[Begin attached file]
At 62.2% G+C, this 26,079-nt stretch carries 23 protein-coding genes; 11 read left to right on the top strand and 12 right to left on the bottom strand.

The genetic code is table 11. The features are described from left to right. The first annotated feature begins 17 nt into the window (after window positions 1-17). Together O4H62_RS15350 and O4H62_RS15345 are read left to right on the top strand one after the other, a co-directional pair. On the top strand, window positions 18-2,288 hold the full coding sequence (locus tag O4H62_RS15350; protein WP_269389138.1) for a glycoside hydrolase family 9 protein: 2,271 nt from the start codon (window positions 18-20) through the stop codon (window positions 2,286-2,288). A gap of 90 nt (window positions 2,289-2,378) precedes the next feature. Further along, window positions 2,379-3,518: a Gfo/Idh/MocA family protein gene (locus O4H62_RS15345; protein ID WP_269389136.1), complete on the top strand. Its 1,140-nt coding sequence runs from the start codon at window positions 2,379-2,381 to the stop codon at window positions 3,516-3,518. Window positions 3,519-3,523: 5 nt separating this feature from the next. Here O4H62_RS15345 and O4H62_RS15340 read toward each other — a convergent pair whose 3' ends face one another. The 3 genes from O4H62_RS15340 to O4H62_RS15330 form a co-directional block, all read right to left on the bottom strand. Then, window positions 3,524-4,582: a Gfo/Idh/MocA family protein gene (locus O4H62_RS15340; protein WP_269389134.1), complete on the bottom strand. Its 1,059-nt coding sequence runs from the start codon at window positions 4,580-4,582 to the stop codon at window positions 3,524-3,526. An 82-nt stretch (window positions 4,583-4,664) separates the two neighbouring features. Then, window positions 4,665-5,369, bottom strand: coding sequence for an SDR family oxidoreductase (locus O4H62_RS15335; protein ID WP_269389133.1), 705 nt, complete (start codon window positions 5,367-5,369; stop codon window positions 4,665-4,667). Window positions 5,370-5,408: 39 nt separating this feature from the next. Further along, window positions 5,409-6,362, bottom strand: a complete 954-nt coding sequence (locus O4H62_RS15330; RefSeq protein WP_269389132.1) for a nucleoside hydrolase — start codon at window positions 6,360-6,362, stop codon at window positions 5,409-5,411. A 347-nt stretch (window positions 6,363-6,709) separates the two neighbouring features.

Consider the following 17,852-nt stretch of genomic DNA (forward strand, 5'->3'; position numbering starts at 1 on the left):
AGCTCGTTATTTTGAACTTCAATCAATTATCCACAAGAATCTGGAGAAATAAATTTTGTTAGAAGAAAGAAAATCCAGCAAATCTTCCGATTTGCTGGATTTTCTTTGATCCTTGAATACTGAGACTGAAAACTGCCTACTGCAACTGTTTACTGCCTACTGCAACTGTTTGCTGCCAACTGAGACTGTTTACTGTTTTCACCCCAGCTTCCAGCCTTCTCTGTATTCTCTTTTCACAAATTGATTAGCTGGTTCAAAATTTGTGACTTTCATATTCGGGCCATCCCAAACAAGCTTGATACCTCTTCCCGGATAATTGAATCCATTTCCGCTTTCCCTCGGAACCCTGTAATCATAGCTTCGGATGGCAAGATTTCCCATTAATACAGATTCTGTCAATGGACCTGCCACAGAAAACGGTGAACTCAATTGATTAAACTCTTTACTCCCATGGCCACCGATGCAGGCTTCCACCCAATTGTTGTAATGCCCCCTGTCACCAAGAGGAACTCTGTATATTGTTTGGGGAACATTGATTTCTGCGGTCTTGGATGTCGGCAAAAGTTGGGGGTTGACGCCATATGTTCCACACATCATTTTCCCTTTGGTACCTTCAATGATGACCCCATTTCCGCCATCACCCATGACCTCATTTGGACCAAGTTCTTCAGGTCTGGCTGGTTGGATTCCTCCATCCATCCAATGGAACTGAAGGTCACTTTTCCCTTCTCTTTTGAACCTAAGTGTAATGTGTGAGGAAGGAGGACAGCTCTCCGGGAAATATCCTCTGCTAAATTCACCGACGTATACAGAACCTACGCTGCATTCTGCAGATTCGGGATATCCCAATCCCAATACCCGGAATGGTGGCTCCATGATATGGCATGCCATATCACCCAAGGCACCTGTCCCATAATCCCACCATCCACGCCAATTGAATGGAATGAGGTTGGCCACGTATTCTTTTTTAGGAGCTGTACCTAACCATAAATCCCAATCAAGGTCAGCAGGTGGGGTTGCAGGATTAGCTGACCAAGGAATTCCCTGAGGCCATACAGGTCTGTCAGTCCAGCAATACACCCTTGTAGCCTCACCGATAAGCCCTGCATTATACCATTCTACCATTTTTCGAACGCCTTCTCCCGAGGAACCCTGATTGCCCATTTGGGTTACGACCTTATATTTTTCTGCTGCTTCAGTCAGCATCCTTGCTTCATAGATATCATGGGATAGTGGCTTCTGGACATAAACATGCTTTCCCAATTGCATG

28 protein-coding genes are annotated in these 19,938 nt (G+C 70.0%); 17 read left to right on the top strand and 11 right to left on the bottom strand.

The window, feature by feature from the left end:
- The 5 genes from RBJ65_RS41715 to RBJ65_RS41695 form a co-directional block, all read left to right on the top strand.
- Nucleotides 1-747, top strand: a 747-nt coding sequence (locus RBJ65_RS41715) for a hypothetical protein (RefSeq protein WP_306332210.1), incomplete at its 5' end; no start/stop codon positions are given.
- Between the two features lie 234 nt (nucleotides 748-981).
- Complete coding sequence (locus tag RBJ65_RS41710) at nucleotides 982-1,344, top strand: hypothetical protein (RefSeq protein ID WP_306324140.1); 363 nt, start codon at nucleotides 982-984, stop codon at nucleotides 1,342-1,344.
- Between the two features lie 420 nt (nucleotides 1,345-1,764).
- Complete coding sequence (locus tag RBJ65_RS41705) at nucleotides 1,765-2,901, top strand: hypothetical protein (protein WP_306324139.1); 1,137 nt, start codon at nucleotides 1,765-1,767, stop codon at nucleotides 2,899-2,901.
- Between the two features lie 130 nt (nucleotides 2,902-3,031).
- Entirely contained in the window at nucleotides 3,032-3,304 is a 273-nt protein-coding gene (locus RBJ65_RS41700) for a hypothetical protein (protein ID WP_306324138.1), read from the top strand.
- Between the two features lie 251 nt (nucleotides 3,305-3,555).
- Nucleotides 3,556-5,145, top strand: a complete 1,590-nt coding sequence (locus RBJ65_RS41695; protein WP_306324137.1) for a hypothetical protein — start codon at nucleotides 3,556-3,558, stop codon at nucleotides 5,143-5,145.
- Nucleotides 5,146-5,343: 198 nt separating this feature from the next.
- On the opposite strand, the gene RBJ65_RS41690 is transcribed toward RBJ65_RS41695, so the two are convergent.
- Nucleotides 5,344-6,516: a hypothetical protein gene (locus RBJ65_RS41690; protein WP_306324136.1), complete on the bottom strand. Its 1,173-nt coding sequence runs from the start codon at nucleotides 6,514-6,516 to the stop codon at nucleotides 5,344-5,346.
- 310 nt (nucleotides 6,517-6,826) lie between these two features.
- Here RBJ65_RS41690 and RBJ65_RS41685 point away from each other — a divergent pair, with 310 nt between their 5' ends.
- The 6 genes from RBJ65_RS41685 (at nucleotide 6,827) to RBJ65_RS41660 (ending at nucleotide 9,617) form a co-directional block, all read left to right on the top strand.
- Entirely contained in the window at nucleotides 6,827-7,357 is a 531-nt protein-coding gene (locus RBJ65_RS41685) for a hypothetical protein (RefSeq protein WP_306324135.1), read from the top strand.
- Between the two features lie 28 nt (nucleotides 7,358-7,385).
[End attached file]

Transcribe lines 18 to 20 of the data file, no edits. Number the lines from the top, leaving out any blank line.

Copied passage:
- On the opposite strand, the gene RBJ65_RS41690 is transcribed toward RBJ65_RS41695, so the two are convergent.
- Nucleotides 5,344-6,516: a hypothetical protein gene (locus RBJ65_RS41690; protein WP_306324136.1), complete on the bottom strand. Its 1,173-nt coding sequence runs from the start codon at nucleotides 6,514-6,516 to the stop codon at nucleotides 5,344-5,346.
- 310 nt (nucleotides 6,517-6,826) lie between these two features.